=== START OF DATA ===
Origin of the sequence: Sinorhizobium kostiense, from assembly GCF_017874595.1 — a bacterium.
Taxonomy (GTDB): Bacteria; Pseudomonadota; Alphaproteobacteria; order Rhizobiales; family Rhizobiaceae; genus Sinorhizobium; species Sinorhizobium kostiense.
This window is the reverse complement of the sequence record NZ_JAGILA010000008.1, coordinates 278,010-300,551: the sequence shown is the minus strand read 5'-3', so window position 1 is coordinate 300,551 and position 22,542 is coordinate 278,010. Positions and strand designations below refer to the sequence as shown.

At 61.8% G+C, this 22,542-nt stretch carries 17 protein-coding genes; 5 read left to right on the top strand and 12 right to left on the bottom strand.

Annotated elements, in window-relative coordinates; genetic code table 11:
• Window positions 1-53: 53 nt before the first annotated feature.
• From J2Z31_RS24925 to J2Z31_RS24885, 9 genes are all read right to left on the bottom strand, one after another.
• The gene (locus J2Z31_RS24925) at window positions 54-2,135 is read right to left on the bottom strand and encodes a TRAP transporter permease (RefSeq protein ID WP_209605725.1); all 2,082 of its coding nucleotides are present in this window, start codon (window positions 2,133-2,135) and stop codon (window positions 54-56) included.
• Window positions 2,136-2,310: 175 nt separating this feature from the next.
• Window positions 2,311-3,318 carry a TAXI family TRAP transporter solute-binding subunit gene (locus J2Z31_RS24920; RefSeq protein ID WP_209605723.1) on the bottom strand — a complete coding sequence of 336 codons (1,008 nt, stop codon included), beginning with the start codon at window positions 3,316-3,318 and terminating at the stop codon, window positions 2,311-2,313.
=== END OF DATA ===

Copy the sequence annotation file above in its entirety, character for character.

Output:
Origin of the sequence: Sinorhizobium kostiense, from assembly GCF_017874595.1 — a bacterium.
Taxonomy (GTDB): Bacteria; Pseudomonadota; Alphaproteobacteria; order Rhizobiales; family Rhizobiaceae; genus Sinorhizobium; species Sinorhizobium kostiense.
This window is the reverse complement of the sequence record NZ_JAGILA010000008.1, coordinates 278,010-300,551: the sequence shown is the minus strand read 5'-3', so window position 1 is coordinate 300,551 and position 22,542 is coordinate 278,010. Positions and strand designations below refer to the sequence as shown.

At 61.8% G+C, this 22,542-nt stretch carries 17 protein-coding genes; 5 read left to right on the top strand and 12 right to left on the bottom strand.

Annotated elements, in window-relative coordinates; genetic code table 11:
• Window positions 1-53: 53 nt before the first annotated feature.
• From J2Z31_RS24925 to J2Z31_RS24885, 9 genes are all read right to left on the bottom strand, one after another.
• The gene (locus J2Z31_RS24925) at window positions 54-2,135 is read right to left on the bottom strand and encodes a TRAP transporter permease (RefSeq protein ID WP_209605725.1); all 2,082 of its coding nucleotides are present in this window, start codon (window positions 2,133-2,135) and stop codon (window positions 54-56) included.
• Window positions 2,136-2,310: 175 nt separating this feature from the next.
• Window positions 2,311-3,318 carry a TAXI family TRAP transporter solute-binding subunit gene (locus J2Z31_RS24920; RefSeq protein ID WP_209605723.1) on the bottom strand — a complete coding sequence of 336 codons (1,008 nt, stop codon included), beginning with the start codon at window positions 3,316-3,318 and terminating at the stop codon, window positions 2,311-2,313.